Reader Request: Looking Professional in the Summer Heat

how to dress professionally in hot weather

Reader Heather sent me this question:

I’m a music teacher in rural Southeast Missouri, and when I’m doing an August band camp, it is ridiculously hot (think 95+ degrees with 100% humidity for 7 hours, no AC). A lot of blogs have articles on how to dress professionally during the summer, but they are almost all geared towards people who work in an (overly) air conditioned office. I think there’s a tendency to assume that people who need to dress professionally work indoors, while outdoor workers need to dress in a less polished way. I also look very young, so shorts, flip flops and tank tops just don’t work, and are against dress code anyway.

And she’s so right – most blog posts on professional hot weather looks aren’t geared toward anyone teaching outside in August in southern Missouri. Most of what I’m recommending today is specific to looking somewhat dressy while working outdoors, but I hope some of it will be helpful to those of you who live in extremely hot, humid climates but work indoors. Here we go!

Explore athletic brands

My mind goes directly to Athleta, Title Nine, Prana, Toad & Co and the other athletic/streetwear companies. (Many of which are on Amazon, too, often on deep discount.) They can hook you up with dresses that wick and won’t wrinkle, and will help you look great without suffocating you. This one looks fantastic. These brands can also get you set up with some cute skirts and skorts – this one wicks!

Incorporate a few cotton knits

Regular jersey or ribbed cotton tanks can look a little casual, but a cotton sweater shell like this will breathe and look more polished. (They can also be thrifted very easily.)

Wear button-fronts as jackets

For days when you do want a bit more coverage, skip cardigans and pick up a short-sleeved linen camp shirt. You can wear it as a jacket over a tank and pants, or even tie it at the waist unbuttoned over a dress. This one comes in a bunch of colors. You can also try this trick with long-sleeved shirts in any natural fiber, and cuff the sleeves for more ventilation.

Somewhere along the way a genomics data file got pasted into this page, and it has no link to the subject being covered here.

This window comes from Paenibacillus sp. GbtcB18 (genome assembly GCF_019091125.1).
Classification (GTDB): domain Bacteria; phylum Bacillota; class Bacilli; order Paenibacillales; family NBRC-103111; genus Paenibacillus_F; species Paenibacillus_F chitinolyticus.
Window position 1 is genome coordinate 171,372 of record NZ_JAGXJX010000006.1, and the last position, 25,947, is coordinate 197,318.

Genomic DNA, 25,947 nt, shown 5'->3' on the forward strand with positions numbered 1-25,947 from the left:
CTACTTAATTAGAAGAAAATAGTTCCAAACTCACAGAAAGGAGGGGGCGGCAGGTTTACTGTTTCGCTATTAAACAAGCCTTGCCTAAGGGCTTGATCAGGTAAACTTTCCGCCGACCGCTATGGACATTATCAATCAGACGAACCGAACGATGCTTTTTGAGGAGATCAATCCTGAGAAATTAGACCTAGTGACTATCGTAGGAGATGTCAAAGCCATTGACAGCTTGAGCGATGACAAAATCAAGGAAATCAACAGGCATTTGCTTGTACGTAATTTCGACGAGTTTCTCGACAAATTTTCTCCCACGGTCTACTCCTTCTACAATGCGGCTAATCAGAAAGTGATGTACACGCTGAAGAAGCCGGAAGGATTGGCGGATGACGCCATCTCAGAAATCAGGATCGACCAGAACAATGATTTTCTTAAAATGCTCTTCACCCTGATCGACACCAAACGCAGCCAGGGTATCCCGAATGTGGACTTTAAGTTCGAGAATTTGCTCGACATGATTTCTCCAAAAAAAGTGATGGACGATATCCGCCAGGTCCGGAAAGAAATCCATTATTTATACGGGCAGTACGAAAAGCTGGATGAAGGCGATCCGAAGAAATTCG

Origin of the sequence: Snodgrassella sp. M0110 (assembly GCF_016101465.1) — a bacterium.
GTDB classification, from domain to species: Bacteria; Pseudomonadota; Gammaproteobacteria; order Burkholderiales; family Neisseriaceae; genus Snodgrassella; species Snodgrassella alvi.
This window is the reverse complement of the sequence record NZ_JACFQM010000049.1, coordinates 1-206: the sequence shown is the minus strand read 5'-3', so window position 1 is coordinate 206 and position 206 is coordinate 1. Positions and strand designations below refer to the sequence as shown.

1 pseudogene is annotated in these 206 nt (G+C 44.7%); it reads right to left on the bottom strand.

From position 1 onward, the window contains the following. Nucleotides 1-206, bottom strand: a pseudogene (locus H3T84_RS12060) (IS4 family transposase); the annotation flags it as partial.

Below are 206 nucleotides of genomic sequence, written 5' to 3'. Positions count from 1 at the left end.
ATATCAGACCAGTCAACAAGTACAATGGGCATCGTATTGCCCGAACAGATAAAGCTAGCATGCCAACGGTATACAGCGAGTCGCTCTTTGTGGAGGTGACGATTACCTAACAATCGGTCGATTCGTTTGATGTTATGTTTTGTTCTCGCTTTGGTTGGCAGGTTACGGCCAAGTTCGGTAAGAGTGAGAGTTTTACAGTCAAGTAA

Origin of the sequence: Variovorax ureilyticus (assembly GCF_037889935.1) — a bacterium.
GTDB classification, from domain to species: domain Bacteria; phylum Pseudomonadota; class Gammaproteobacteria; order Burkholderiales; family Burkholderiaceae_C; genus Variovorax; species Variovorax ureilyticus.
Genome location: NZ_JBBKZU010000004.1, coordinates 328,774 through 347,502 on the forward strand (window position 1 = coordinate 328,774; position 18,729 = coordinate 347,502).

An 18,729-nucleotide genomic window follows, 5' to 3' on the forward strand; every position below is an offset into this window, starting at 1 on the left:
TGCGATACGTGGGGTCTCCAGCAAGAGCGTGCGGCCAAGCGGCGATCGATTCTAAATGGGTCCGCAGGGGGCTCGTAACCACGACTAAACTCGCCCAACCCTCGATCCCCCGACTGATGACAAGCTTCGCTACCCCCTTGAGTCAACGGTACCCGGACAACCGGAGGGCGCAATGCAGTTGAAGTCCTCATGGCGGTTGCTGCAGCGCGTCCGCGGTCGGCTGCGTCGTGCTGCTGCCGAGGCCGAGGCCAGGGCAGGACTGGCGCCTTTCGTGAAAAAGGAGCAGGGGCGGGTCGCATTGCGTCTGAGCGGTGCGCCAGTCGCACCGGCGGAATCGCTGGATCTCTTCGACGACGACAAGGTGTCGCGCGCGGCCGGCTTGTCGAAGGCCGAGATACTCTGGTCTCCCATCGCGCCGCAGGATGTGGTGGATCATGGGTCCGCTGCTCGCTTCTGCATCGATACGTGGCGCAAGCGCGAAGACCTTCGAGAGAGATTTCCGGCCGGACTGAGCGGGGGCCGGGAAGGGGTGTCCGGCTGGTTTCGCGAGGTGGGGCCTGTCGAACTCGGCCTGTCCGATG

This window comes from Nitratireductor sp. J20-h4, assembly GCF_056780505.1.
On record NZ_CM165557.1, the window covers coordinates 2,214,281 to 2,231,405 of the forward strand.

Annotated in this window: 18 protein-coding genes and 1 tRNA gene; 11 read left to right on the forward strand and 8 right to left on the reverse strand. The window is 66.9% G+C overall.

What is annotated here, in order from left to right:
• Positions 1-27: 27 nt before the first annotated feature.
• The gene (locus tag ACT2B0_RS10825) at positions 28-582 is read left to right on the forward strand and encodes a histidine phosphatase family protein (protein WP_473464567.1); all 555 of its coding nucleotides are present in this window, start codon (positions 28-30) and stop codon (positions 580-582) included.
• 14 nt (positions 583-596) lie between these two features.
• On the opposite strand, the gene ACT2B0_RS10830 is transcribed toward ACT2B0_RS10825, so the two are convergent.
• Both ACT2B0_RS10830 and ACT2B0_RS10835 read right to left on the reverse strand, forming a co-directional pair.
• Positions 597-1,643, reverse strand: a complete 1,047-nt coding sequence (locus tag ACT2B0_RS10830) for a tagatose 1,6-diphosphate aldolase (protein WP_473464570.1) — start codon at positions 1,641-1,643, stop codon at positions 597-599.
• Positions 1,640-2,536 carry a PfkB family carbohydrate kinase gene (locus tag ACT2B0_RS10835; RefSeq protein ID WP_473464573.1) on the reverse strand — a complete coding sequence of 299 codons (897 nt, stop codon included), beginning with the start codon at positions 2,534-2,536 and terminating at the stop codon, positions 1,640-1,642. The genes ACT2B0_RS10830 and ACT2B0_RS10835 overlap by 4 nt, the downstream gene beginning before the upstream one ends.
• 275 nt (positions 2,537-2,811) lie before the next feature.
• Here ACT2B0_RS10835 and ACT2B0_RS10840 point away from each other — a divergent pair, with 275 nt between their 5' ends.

Try cropped pants

In terms of pants, finding some unlined cotton crops in neutrals would be a good start. Ann Taylor has these, and J.Crew has a slim and a wide leg. It’s amazing how much an exposed ankle affects your overall body temperature!

Upgrade your tees

A well-made tee can make a huge difference, and Everlane’s are fantastic AND sustainable. I like the drop-shoulder style myself, which has a slightly boxy/shorter fit. Look for tees with smooth finishes and interesting necklines or meticulously finished hemlines.

Try stylish sneakers and oxfords

So long as you don’t need serious coverage for actual foot protection (which you might, of course), you could try a perforated oxford like this or this. Keds usually look good with dresses, too, as do Converse low tops if your work skews casual. Also explore comfort brands like Clarks and ECCO, both of which design shoes that are relatively professional-looking but durable.

Images courtesy Athleta

**Disclosure: Actions you take from the hyperlinks within this blog post may yield commissions for alreadypretty.com. See Already Pretty’s disclosure statement for more details. Sustainable options are either used, handmade, made in the U.S., artisan made in non-sweatshop conditions, or made using sustainable/fair trade practices.

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6 Responses to “Reader Request: Looking Professional in the Summer Heat”

  1. Rebekah Jaunty

    Good advice! I work in an un-air-conditioned office in Germany, and every summer my standards and ideals for “dressing professionally” shift dramatically as I try to avoid sweating to death.